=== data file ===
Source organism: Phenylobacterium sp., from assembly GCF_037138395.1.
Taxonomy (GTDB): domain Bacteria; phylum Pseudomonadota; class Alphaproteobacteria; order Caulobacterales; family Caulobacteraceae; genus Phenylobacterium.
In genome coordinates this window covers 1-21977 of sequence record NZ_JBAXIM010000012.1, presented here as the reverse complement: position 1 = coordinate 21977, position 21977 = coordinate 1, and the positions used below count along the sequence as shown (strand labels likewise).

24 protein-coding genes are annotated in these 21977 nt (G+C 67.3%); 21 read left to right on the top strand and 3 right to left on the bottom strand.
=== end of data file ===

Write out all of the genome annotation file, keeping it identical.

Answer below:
Source organism: Phenylobacterium sp., from assembly GCF_037138395.1.
Taxonomy (GTDB): domain Bacteria; phylum Pseudomonadota; class Alphaproteobacteria; order Caulobacterales; family Caulobacteraceae; genus Phenylobacterium.
In genome coordinates this window covers 1-21977 of sequence record NZ_JBAXIM010000012.1, presented here as the reverse complement: position 1 = coordinate 21977, position 21977 = coordinate 1, and the positions used below count along the sequence as shown (strand labels likewise).

24 protein-coding genes are annotated in these 21977 nt (G+C 67.3%); 21 read left to right on the top strand and 3 right to left on the bottom strand.